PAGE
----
Many people are leery when engineered flooring is brought up as a viable choice to put into their home. I would like to debunk some typical myths regarding this misunderstood flooring option.
Myth: engineered wood flooring is fake. Laminate, such as Pergo, has given engineered wood a bad name. Engineered wood should not be confused with laminate floors. Laminate floors is made of a compressed HDF backing with a wood picture laminated face. Where as engineered is comprised entirely out of real wood. The face layer being actual hardwood ranging in different thicknesses, with various plys of hardwood backing.
Myth: engineered wood flooring won’t look the same as solid. When the floor is installed there is no telling which floor is solid and which is engineered. Both can be installed prefinished or unfinished with onsite sanding and finishing. Both can be sanded and refinished several times.
Myth: engineered wood won’t last as long as solid. Since most engineered wood can be refinished and some just as many times as a solid floor, it will have the same life span as your typical solid hardwood floor. With proper maintenance your floor will outlast you.
Benefits of engineered wood over solid: Since engineered wood is comprised of multiple layers of wood it works against itself in moving in relation to seasonal change. There is less chance of board movement in-between rows as well as less chance of cupping which can be problematic in wide plank floors. Engineered wood can be installed in below grade applications such as basements. Engineered is usually milled more precisely so there is less filling due to imperfections. Engineered wood can be floated over concrete which lessens costs associated with glue down applications.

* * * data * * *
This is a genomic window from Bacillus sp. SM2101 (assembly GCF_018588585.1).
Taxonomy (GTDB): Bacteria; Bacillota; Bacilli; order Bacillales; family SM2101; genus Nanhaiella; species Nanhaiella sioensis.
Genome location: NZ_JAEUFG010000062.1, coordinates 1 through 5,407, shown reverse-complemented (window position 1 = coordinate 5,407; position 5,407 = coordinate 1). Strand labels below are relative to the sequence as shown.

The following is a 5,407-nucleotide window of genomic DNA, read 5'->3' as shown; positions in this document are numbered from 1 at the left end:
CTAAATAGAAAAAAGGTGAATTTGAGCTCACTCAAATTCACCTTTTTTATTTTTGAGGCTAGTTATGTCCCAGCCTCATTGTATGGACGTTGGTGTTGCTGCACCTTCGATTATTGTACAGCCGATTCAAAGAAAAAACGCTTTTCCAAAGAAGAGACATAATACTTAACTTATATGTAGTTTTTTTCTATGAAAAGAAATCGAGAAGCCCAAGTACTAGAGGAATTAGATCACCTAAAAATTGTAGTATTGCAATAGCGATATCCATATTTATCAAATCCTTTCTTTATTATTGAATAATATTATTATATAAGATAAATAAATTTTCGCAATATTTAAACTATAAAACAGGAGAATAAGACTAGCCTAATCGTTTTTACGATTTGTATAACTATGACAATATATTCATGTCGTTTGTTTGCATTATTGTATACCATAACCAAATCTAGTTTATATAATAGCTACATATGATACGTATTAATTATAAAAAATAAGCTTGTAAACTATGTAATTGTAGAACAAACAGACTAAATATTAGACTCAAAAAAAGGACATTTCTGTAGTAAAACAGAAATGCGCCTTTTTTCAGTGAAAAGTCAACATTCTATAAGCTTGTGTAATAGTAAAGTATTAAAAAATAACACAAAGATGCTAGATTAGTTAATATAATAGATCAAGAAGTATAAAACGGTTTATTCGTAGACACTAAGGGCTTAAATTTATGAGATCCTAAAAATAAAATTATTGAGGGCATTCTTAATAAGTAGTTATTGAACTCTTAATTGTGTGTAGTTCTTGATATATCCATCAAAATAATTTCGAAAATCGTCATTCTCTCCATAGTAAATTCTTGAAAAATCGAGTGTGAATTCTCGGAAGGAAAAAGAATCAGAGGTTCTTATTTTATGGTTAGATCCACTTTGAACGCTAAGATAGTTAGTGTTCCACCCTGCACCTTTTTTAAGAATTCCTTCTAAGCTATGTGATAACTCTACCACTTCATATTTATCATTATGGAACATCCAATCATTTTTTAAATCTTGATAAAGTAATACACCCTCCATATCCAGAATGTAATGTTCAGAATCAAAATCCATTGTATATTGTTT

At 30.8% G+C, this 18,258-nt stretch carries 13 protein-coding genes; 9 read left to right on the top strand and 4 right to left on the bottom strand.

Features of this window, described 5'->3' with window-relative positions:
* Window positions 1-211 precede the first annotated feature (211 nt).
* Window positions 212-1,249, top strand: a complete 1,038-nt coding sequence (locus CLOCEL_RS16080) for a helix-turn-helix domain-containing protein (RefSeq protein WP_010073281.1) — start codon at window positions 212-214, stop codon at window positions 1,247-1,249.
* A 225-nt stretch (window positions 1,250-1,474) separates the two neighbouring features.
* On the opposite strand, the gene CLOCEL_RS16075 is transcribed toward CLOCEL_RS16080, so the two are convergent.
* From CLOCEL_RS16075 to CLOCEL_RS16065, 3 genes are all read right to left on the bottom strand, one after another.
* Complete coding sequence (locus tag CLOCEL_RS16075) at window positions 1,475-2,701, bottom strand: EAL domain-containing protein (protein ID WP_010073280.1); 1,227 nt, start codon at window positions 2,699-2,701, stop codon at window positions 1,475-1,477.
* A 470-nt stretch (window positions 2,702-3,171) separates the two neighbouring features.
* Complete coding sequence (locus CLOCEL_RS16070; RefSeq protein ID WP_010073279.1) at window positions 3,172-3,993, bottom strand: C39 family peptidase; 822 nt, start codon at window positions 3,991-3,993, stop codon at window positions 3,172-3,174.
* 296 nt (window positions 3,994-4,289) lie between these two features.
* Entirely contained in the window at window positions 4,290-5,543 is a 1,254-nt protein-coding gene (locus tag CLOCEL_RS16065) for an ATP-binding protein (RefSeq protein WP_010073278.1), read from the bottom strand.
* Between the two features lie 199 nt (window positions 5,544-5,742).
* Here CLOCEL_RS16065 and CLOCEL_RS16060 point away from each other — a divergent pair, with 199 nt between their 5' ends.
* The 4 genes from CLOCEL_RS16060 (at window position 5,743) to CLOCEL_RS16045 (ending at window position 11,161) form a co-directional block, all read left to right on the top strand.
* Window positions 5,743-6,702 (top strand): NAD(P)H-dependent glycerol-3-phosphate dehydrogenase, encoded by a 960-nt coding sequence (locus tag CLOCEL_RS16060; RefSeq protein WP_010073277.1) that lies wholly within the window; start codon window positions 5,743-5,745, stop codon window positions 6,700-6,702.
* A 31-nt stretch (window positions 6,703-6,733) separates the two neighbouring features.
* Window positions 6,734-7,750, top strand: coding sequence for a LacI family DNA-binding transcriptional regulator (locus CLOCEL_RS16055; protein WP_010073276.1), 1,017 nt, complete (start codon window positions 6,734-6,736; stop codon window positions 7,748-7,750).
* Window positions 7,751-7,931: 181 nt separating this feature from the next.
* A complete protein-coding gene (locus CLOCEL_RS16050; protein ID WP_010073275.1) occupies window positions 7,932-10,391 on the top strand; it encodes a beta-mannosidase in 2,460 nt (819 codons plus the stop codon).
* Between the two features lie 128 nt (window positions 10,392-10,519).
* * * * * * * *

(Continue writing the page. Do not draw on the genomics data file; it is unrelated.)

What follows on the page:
And it can be floated over sub floors that have a layer of particle board installed over them. Since it can be floated or glued it is beneficial when you need to decrease sound transfer to rooms below.
What about over radiant heat? You have to check with the manufacturer to see if they warrant their product over radiant heat. Some do and some do not. This is an actual debatable point about which is better over radiant heat solid or engineered. Some believe that solid is a better choice since you don’t have to worry about glue failure and solid can stand the heat better than engineered. Again check with the manufacturer to see if they warrant it. Either way both products have to be properly acclimated and the heat needs to remain below 85 degrees at the surface.
Things to look for when purchasing an engineered wood: As with anything, there is varying qualities of products when it comes to choosing an engineered wood. Some points to compare are: what is the surface thickness, what is the overall thickness of the product, how many plies are there, what are the plies made of, what warranty does the manufacturer carry, what is the length of the planks, does it come in random length, is it single strip, two strip, or three strip, can it be nailed, glued, or floated